Hotter summers leading to more Las Vegas deaths, DRI study says

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hot hot hot
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Heat-related deaths in Clark County have significantly increased over the last few years, in large part due to the rise in extreme heat, according to a new study.

Research by faculty and undergraduate students at the Desert Research Institute (DRI), Nevada State College, and Universidad de Las Americas Puebla identifies a clear correlation between more frequent extreme heat waves and higher heat-related deaths in Las Vegas over the last ten years.

The study was published in April in the International Journal of Environmental Science and Technology.

“Current climate change projections show an increased likelihood of extreme temperature events in the Las Vegas area over the next several years,” explained Erick Bandala, an assistant research professor at DRI and lead author on the study. “Understanding recent extreme heat trends and their relationship to health hazards is essential to protecting vulnerable populations from risk in the future.”

Las Vegas showed significant increases in annual severe heat events, from an average of 3.3 events per year from 2007-2009 to 4.7 per year in the 2010-2016 period. The findings match recent historic trends, which show a steady increase in severity and frequency of excess heat waves in Las Vegas since 1980. And as heat wave intensity increases, the number of heat-related deaths are, too.

“From 2007 to 2016, there have been 437 heat-related deaths in Las Vegas, with the greatest number of those deaths occurring in 2016,” explained Bandala. “Interestingly, 2016 also shows one of the highest heat index measures over the last 35 years. This shows a clear relationship between increasingly intense heat events in our area and public health effects.”

Hot-weather cities are especially vulnerable to increasing temperatures due to the abundance of heat-absorbing materials like asphalt exacerbating already high temperatures (called the urban heat island effect), particularly at night.

Populations most at risk of heat-related deaths, according to the study, were adults over 50 years old with preexisting conditions of heart disease followed by young adults (20–50 years old), whose deaths were usually associated with drug or alcohol abuse.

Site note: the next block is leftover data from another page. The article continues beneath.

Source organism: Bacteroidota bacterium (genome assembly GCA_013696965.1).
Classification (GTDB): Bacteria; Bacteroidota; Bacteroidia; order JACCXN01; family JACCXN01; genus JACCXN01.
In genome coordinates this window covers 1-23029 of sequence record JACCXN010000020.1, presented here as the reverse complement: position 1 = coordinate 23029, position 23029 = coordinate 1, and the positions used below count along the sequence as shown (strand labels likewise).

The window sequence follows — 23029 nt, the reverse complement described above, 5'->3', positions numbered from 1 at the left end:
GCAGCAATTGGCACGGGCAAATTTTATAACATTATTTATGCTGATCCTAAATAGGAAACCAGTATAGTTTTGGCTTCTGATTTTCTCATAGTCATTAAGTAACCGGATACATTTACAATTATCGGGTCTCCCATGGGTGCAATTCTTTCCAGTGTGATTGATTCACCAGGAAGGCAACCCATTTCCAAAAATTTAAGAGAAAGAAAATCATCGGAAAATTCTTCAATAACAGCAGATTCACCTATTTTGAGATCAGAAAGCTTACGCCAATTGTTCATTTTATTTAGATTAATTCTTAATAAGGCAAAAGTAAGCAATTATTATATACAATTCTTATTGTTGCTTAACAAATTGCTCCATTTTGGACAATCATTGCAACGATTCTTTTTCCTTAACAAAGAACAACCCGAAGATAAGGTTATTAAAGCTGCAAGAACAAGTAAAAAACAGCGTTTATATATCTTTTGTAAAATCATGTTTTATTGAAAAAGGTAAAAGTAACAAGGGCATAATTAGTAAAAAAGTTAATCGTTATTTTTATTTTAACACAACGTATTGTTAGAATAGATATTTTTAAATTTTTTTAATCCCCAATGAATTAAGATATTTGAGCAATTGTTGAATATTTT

Extreme heat hits homeless and elderly Nevadan’s the hardest. According to the Southern Nevada Homeless Census, 25,000 people were homeless in Clark County in 2017 but only three day shelters that hold less than 500 people altogether operate in Nevada for those seeking shelter from the heat. Seniors living on a fixed income often have trouble repairing air conditioners and making utility payments.

With more older adults choosing Clark County as a retirement destination, researchers noted the significance of those findings.

“This research helps us better understand the connection between the climate changes we’ve experienced in Las Vegas and their impact to public health over the last 35 years,” Bandala said. “Ideally, this data analysis will help our community adapt to the changes yet to come.”

Using data obtained from the National Centers for Environmental Information of the National Oceanic and Atmospheric Administration (NOAA) for the Las Vegas McCarran International Airport station, scientists measured surface temperature to analyze extreme heat for the study.

The number and characteristics of deaths from heat because of weather conditions used in the study were obtained from the Clark County Coroner and Medical Examiners Office.

The data provided include the case number, date of death, decedent age, cause of death, and decedent residence state. Only deaths occurring in June, July, or August were selected for the study because, historically, those are the months with the highest temperature throughout the year.

Jeniffer Solis
Reporter | Jeniffer was born and raised in Las Vegas, Nevada where she attended the University of Nevada, Las Vegas before graduating in 2017 with a B.A in Journalism and Media Studies. While at UNLV she was a senior staff writer for the student newspaper, the UNLV Scarlet and Gray Free Press, and a news reporter for KUNV 91.5 FM, covering everything from the Route 91 shooting to UNLV housing. She has also contributed to the UNLV News Center and worked as a production engineer for several KUNV broadcasts before joining the Nevada Current. She’s an Aries.

1 COMMENT

  1. I don’t see any mention of the population increase and how it relates to the number of deaths being reported due to extreme heat events. The number would go up if the population base and demographics go up. Has the percentage of deaths increased?

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